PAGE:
All emails travel over the internet and are stored on email servers.
An email server can belong to a webmail provider like Gmail, an internet service provider like Telstra or a web-hosting provider like GoDaddy.
An email server is similar to a post office where your mail is collected and stored until it is delivered to you.
“Webmail” and “Email Clients” are two ways you can receive your email.

What is Webmail?

It is an email system in which a user can access their emails via a browser on any computer or device that is connected to the Internet.  There is nothing to install.  Popular examples include Gmail, Yahoo and Hotmail.

  • Access emails directly on your providers’ email server where it is stored and will remain until you delete it.

  • Email is only accessible with an internet connection.

  • Some of the webmail websites may not provide some of the advanced features and functionality you get from using an email client such as Microsoft, Outlook or Apple Mail.

  • It is not uncommon for email providers to change their interface. You have no control over it and have no choice but to deal with it.

  • The servers of the email service you use are the ONLY place your email is stored.  If anything happens to that email, it’s lost forever so it is vital to take additional steps to back it up.

  • You have restrictions on the amount of email you can keep. This varies greatly from provider to provider, as do the consequences of exceeding your allowance or “quota”.

What is an Email Client?

This is a program that is installed on your computer which lets you send or receive emails by connecting to your email service and downloading it to your computers hard disk. Popular examples include Microsoft Office Outlook and Apple Mail. 

  • You don’t need an internet connection to read previously downloaded emails, but to send and receive new messages you do.

  • Use a web-based email service to access your email from any computer on the internet.
    Use a PC-based email program to download a copy of your email, using a protocol (POP or IMAP).

  • Email clients must be configured to work with your providers email servers.  While configuration is not a difficult task an email client must be configured on every device you want to use.

  • Since your email is downloaded to your computer, you have the ability to back it up. With an appropriate backup strategy, you need never lose email.

  • The amount of email you keep, and where you keep it, is limited only by your computer’s own hard disk space, additional storage you provide, and your ability or willingness to manage it.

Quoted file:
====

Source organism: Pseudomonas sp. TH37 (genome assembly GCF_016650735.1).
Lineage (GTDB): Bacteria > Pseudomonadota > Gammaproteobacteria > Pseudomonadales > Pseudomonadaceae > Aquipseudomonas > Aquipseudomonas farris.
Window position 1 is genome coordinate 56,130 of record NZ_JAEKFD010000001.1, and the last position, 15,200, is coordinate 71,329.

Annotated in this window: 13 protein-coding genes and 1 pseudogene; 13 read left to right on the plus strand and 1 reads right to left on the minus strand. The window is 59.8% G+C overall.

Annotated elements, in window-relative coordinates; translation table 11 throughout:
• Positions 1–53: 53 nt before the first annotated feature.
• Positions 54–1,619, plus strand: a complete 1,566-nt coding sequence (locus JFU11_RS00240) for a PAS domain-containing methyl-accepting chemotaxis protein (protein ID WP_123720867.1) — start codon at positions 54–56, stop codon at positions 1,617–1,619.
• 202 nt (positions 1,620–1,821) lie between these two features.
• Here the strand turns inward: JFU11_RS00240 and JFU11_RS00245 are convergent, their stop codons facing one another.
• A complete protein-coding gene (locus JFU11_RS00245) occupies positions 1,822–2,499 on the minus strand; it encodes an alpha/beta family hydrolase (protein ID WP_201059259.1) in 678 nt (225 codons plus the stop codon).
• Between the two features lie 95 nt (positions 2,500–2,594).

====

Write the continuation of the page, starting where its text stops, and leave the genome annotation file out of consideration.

SMTP stands for “SIMPLE MAIL TRANSFER PROTOCOL” and is the protocol that allows you to send email to a mail server.

Specifically, the SMTP protocol is used to send email from an email client to your email providers mail server and to send mails between two mail servers on the internet.  When you use a free email provider, your email address uses their domain name (eg [email protected] or [email protected]),  and in turn, they allow you to use their email servers.  If you use their webmail site to read and send email they handle the email server settings that direct your incoming and outgoing emails however if you want to use a local email client like Microsoft outlook or apple mail you will need to enter your email providers incoming and outgoing settings when you set up your client.  The incoming server setting tells the email client where it can retrieve your email from and the outgoing server setting tells the email client where it can send your email to.

The outgoing server setting is also known as the SMTP server setting. It is the protocol that allows you to send emails from an email client to a mail server.  Once on a senders outgoing mail server, SMTP uses the domain name in an email address to locate the recipients’ email server where the email remains until the recipient receives it.

What is the difference between POP3 (Post Office Protocol) and IMAP (Internet Message Access Protocol) email?

They are the two most common incoming email protocols.

POP was created as a simplified way to download and delete email messages on a remote email server.  POP3 is supported by almost all email clients and servers,  Using POP an internet-connected email client accesses a remote mail server, downloads all email to your local computer and marks the messages for deletion on the email server.  This means the messages you retrieve using POP can only be in the specific email client on the specific computer that you downloaded them to.  Once downloaded you cannot access these email via webmail or a different email client on another computer.

IMAP was designed to free us from the limits of sending and receiving from a single email client.  In contrast to POP, IMAP allows you to login to any internet-connected email client or a webmail client and view all of the same emails at any time.  In a constantly connected world, the ability to send and receive emails from both email clients and webmail sites has made IMAP very popular.  With IMAP, your email is stored on your email providers server until you delete it. While this makes email access convenient, some providers limit the amount of email you can store on their servers and may temporarily supsend email services if you exceed this amount.

While POP and IMAP are not the only incoming server settings, they are the most common. The type of incoming email server you have is primarily dependent on the type of email account you have and where you purchased it so find out which type of incoming email server you are using and if it’s not meeting your needs you always have the option to change it.